The Big6 and Freshman Year: How to Select Courses

Author: Ru Story-Huffman

Today is the first day of classes at my University. After a summer of “quiet,” it is time for students to return to college classes and their quest for learning and knowledge. I made an interesting observation while walking through one department on our campus. I saw many students waiting outside an introductory psychology classroom, some had a nervous look on their face. These students may have been wondering what the first day would be like, have questions about the class, the professor, or even the assignments that would be required.

These were freshmen students and perhaps this was the first class of their college years.  I began to wonder about the planning that lead these students to the Psychology Department. Often a student will arrive on campus with no clear major in mind, and may rely on an academic advisor to help determine a course of study during the initial semester.

Students can apply Big6 strategies to clarify academic goals, develop a course of action, or to select a major. When I taught a freshman experience program, I had a group of 18 freshmen students in their initial college semester. We explored study habits, note taking, how to adapt to college life, and career exploration. At the time, I did not consider the Big6 as a model to assist in the decision planning process for entering college, scheduling classes, and deciding on a major. Now, I think differently.

Mike and Bob encourage a student to use Big6 when there is a decision to make or a problem to solve. I envision the Big6 as a tool to help students in the decision making process all through their college career, but in this instance let’s consider how to use Big6 to determine a class schedule.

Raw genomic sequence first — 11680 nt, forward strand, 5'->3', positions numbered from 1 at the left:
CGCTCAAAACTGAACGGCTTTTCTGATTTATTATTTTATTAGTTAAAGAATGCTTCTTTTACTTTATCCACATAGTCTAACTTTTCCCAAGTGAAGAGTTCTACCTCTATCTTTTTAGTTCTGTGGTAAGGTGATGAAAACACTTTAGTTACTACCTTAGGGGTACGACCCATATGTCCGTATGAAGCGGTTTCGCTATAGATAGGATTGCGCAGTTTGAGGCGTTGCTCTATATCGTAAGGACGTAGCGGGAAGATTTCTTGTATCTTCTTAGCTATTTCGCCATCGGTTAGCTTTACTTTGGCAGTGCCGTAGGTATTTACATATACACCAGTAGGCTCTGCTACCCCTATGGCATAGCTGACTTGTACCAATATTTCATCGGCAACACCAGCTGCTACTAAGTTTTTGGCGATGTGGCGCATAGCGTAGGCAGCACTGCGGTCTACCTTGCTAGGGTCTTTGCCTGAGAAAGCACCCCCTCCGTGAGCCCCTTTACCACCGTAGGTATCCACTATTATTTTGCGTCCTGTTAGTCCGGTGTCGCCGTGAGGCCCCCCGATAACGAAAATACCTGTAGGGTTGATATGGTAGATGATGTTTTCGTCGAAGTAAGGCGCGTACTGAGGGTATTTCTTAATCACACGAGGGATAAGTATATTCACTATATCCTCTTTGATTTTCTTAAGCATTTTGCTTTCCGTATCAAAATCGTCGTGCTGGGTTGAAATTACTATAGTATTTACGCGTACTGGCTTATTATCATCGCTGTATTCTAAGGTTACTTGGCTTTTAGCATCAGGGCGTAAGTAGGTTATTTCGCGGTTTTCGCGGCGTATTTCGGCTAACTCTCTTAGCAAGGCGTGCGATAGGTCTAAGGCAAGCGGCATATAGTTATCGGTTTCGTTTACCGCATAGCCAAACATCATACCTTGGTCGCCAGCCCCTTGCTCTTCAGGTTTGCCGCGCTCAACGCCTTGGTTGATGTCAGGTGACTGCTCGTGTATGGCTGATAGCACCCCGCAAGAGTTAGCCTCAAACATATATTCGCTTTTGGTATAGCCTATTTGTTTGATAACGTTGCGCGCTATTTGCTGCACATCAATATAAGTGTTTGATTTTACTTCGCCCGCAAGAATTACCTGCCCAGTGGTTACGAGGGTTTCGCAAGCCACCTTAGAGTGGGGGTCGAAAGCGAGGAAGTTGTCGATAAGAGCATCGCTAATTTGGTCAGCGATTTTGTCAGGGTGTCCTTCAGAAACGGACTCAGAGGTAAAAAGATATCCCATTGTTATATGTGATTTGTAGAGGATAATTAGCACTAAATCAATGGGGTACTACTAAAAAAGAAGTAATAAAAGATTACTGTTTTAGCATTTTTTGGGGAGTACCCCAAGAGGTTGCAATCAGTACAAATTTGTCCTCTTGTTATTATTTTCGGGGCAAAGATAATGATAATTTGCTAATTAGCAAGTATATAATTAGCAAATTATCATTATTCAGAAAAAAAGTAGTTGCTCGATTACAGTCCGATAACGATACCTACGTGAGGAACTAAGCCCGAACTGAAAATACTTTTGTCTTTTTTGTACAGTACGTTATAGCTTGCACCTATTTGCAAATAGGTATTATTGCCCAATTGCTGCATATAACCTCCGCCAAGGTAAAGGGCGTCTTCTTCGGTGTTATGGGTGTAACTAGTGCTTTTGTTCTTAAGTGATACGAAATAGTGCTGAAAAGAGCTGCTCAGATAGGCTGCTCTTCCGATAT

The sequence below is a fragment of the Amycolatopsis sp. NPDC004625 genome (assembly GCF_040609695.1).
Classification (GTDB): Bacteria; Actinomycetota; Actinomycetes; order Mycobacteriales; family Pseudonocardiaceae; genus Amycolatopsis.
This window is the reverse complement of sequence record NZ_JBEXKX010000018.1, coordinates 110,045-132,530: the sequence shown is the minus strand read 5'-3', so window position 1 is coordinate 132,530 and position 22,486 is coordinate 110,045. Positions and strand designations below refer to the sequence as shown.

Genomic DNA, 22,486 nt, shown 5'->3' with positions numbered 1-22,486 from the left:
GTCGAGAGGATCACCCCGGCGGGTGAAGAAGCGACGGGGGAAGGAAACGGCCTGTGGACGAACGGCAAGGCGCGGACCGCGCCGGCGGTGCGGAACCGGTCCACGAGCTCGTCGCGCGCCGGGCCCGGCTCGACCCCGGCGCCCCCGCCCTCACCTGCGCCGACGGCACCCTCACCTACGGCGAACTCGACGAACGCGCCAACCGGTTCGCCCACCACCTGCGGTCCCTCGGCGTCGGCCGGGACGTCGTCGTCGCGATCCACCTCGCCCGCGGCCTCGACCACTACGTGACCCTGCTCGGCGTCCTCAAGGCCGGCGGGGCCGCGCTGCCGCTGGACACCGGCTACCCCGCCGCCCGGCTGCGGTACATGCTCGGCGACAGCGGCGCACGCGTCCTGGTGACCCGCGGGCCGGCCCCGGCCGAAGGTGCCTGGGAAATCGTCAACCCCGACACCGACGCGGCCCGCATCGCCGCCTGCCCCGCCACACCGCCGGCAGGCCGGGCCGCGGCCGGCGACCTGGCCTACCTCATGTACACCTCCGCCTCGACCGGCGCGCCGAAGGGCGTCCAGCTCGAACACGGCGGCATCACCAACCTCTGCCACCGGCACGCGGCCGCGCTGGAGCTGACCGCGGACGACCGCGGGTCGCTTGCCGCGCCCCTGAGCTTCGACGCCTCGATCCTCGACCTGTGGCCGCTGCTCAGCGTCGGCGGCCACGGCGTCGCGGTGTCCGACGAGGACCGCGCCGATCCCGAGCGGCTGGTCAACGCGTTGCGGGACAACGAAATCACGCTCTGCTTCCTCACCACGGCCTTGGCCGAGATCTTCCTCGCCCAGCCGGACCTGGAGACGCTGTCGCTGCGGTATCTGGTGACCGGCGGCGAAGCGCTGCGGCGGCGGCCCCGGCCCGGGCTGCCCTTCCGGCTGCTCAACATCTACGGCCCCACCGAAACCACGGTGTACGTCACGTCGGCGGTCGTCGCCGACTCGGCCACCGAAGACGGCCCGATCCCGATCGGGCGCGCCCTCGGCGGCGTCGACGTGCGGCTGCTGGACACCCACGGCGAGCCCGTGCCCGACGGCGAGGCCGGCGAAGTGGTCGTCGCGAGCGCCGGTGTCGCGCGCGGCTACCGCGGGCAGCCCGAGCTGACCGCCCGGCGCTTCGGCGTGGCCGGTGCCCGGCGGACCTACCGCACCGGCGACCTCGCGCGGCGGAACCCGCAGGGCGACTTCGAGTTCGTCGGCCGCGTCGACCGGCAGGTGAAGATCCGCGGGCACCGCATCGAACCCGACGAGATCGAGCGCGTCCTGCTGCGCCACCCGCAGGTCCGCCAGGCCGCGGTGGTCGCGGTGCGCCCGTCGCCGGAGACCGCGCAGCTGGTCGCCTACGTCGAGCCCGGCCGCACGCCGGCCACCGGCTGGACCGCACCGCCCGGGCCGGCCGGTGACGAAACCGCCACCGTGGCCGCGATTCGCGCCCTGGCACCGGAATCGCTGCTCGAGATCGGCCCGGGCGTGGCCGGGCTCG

Big6 and Course Selection

Students typically consult with an academic advisor before they enroll in classes. If the student has declared a major, the advisor will be a member of the department associated with the major. When a student prepares for his or her first or second semester at a liberal arts college, he or she will often concentrate on the core curriculum or general education classes, plus a few beginning level classes in the major.

Task Definition:

For Task Definition (Big6 Stage 1), a student’s Task is to work out a class schedule. There are guidelines for the number of credit hours to take each semester and prerequisite courses to consider for future course work. A student might ask “What classes should I take, and how can I work out my schedule?” Most of the questions can be answered by working with an advisor and the university bulletin of classes and major requirements, which leads the student to Big6 Stage 2, Information Seeking Strategies.

Information Seeking Strategies: